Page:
Create a standard class library, create the following interface definition:

   1:     [ServiceContract(Namespace = "")]
   2:      public interface IInfoPathService
   3:      {
   4:          /// <summary>
   5:          /// Upload InfoPath form data to a library in SharePoint.
   6:          /// </summary>
   7:          /// <param name="formData">Form Data.</param>
   8:          [OperationContract]
   9:          void PostInfoPathForm(string formData);
  10:      }

Create a class that implements the above interface and includes the following methods:

   1:          public void PostInfoPathForm(string formData)
   2:          {
   3:              // Use elevated privileges so anonymous users can upload through
   4:              // this service.
   5:              SPSecurity.RunWithElevatedPrivileges(delegate { UploadToDocLibrary(formData); });
   6:          }
   8:          private static void UploadToDocLibrary(string formData)
   9:          {
  10:              try
  11:              {
  12:                  // With the form data submitted to this web service, we now
  13:                  // need to find the location for submitting list data.
  14:                  XmlDocument xmlDoc = new XmlDocument();
  15:                  xmlDoc.LoadXml(formData);
  16:                  // Get the XSN location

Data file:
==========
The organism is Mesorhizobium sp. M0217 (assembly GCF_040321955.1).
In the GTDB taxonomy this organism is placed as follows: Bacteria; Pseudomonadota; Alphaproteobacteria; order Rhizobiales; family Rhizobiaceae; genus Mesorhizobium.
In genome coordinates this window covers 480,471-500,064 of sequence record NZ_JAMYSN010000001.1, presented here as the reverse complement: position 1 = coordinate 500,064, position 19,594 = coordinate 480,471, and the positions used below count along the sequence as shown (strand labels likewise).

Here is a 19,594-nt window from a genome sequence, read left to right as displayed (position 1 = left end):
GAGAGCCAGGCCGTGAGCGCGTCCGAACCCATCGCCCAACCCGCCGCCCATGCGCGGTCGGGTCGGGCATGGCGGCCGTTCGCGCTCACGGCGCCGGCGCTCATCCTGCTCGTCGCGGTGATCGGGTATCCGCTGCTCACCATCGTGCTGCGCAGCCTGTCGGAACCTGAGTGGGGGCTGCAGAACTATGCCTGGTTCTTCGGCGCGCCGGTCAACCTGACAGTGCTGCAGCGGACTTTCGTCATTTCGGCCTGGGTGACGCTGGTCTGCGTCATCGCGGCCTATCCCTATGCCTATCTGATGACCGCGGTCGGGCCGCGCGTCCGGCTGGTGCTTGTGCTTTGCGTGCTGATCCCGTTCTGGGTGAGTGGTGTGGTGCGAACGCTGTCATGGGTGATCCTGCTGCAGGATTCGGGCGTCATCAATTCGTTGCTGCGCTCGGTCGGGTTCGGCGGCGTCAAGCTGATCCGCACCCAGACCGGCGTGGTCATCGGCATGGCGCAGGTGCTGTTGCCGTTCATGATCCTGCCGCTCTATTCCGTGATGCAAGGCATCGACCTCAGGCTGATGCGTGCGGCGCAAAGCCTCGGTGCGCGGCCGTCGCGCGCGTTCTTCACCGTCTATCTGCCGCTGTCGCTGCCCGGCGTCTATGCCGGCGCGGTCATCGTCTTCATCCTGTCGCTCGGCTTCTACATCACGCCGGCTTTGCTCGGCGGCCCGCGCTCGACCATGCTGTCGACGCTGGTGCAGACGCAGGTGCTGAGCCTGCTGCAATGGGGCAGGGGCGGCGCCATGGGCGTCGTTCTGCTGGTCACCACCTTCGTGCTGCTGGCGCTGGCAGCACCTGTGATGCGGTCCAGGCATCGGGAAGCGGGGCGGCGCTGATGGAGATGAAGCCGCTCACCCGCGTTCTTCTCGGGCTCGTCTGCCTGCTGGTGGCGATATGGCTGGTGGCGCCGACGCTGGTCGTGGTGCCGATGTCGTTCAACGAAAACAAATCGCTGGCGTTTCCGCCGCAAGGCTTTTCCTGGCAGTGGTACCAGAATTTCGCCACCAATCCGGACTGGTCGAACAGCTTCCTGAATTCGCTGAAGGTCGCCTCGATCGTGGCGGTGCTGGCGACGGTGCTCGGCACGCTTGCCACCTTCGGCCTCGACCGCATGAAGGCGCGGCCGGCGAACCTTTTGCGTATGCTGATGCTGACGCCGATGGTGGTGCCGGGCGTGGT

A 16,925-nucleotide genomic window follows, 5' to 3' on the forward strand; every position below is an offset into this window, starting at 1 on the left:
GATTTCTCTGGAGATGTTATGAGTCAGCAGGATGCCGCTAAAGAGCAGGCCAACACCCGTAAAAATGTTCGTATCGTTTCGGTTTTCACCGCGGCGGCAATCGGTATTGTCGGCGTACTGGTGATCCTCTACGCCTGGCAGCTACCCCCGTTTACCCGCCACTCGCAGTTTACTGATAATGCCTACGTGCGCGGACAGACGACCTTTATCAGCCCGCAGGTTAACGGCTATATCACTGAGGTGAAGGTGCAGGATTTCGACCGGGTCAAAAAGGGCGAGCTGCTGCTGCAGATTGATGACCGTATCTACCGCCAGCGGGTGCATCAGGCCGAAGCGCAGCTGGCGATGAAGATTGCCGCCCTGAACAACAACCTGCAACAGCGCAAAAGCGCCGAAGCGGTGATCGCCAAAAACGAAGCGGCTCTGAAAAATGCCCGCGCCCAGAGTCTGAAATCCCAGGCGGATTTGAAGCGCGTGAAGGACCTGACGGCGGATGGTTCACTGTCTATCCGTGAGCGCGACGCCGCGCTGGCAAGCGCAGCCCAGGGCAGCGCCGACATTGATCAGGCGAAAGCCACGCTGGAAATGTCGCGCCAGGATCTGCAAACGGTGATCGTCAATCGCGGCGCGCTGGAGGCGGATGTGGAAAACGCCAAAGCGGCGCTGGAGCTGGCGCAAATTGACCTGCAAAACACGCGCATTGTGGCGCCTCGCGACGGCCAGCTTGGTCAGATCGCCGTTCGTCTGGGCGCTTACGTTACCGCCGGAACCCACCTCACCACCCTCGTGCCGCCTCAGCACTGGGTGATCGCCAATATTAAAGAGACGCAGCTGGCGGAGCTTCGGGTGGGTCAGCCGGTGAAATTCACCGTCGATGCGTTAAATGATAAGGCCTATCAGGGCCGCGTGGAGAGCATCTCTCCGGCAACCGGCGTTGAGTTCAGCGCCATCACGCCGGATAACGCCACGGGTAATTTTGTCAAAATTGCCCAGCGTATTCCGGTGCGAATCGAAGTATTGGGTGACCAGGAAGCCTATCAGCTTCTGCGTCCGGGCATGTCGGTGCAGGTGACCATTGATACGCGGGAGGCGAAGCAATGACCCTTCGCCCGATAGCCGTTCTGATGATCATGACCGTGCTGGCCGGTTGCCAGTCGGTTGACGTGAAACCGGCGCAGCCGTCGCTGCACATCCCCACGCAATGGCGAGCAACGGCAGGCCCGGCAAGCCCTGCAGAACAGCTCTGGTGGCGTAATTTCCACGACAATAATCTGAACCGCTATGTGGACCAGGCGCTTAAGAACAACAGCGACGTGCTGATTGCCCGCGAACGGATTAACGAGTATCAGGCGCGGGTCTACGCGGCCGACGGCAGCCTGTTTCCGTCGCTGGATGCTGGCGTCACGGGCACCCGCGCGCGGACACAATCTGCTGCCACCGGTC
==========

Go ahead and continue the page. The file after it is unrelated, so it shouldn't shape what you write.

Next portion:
17:                  XmlProcessingInstruction pi = 
  18:                      (XmlProcessingInstruction)xmlDoc.SelectSingleNode("/processing-instruction("mso-infoPathSolution")");
  19:                  if (null != pi && !String.IsNullOrEmpty(pi.Value))
  20:                  {
  21:                      Match m = Regex.Match(pi.Value, "href="(.+?)"");
  22:                      if (m.Success && m.Groups.Count > 1)
  23:                      {
  24:                          string xsnLoc = m.Groups[1].Value;
  25:                          if (!xsnLoc.StartsWith("http", StringComparison.OrdinalIgnoreCase) || !xsnLoc.ToLower().Contains("/forms/"))
  26:                              throw new Exception("XSN location is not a published InfoPath document library.");
  27:                          // Open the site and web, try to get the list.
  28:                          using (SPSite site = new SPSite(xsnLoc))
  29:                          {
  30:                              using (SPWeb web = site.OpenWeb())
  31:                              {
  32:                                  web.AllowUnsafeUpdates = true;
  33:                                  string libLoc = xsnLoc.Substring(0, xsnLoc.LastIndexOf("/Forms/"));
  34:                                  // Upload form data to the library.
  35:                                  SPFolder folder = web.GetFolder(libLoc);
  36:                                  if (null == folder)
  37:                                      throw new Exception("Cannot find the InfoPath document library root folder.");
  38:                                  UTF32Encoding encoder = new UTF32Encoding();
  39:                                  byte[] data = encoder.GetBytes(formData);
  40:                                  folder.Files.Add(String.Format("{0}/{1}.xml", libLoc, Guid.NewGuid()), data);
  41:                                  web.AllowUnsafeUpdates = false;
  42:                              }
  43:                          }
  44:                      }
  45:                  }
  46:              }